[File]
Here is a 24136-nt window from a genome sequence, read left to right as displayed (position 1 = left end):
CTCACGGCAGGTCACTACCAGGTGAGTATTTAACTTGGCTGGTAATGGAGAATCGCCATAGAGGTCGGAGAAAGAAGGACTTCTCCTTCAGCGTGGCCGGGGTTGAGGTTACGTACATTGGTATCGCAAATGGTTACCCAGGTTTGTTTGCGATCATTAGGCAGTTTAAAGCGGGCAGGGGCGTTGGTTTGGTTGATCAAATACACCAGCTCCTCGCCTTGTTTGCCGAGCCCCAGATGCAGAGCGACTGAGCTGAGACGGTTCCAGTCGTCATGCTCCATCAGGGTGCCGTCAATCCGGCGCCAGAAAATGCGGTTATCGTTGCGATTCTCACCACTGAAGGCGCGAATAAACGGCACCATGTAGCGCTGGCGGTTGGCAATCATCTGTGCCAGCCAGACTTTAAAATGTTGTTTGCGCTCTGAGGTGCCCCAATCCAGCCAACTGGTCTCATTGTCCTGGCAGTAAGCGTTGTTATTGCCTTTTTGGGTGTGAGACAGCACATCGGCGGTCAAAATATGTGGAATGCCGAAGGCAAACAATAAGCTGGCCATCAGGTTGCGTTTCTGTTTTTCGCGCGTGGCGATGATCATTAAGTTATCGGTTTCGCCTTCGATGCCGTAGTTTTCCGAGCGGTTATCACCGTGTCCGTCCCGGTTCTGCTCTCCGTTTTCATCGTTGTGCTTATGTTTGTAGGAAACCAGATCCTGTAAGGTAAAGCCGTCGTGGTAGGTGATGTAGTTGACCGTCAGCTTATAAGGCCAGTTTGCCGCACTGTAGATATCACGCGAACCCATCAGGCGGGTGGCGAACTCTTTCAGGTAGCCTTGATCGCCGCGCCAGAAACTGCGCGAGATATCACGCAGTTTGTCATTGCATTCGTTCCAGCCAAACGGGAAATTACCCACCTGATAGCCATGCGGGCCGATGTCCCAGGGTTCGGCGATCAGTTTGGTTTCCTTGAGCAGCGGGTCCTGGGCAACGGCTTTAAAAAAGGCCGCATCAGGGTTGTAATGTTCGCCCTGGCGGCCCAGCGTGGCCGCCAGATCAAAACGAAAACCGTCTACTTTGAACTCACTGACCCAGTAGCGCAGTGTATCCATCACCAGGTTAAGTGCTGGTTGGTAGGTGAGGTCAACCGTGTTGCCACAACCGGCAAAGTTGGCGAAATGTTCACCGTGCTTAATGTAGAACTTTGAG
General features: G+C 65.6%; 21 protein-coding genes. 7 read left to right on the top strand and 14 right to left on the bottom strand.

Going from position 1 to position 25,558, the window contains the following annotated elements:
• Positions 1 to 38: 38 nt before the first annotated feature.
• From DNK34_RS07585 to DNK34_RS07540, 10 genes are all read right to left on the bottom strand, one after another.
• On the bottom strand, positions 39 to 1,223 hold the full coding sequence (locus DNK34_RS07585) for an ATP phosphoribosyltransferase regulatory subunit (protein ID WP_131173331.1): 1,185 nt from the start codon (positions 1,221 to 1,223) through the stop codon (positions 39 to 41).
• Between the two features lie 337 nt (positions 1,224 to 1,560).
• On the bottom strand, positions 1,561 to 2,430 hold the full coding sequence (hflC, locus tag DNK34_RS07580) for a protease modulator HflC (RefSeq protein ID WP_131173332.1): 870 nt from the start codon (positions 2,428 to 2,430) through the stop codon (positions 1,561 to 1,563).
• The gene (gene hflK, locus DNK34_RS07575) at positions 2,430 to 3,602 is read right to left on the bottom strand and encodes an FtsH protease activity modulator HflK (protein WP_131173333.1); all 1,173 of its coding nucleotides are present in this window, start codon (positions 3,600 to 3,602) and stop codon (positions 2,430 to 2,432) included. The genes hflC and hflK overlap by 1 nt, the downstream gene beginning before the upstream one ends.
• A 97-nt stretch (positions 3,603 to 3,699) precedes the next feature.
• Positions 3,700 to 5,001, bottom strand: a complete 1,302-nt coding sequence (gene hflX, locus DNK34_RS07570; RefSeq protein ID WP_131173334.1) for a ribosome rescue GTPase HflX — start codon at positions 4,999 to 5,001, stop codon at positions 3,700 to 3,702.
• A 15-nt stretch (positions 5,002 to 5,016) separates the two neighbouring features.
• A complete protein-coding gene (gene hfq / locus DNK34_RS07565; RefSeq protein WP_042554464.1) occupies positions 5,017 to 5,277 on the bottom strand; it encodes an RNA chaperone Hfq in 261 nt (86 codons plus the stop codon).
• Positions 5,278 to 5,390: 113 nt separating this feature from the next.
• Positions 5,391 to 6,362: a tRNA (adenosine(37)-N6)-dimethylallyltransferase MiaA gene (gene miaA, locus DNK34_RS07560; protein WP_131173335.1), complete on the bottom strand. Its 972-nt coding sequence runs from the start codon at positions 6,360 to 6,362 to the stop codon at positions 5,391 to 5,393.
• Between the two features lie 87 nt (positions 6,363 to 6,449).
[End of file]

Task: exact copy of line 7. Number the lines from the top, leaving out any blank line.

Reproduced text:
• On the bottom strand, positions 39 to 1,223 hold the full coding sequence (locus DNK34_RS07585) for an ATP phosphoribosyltransferase regulatory subunit (protein ID WP_131173331.1): 1,185 nt from the start codon (positions 1,221 to 1,223) through the stop codon (positions 39 to 41).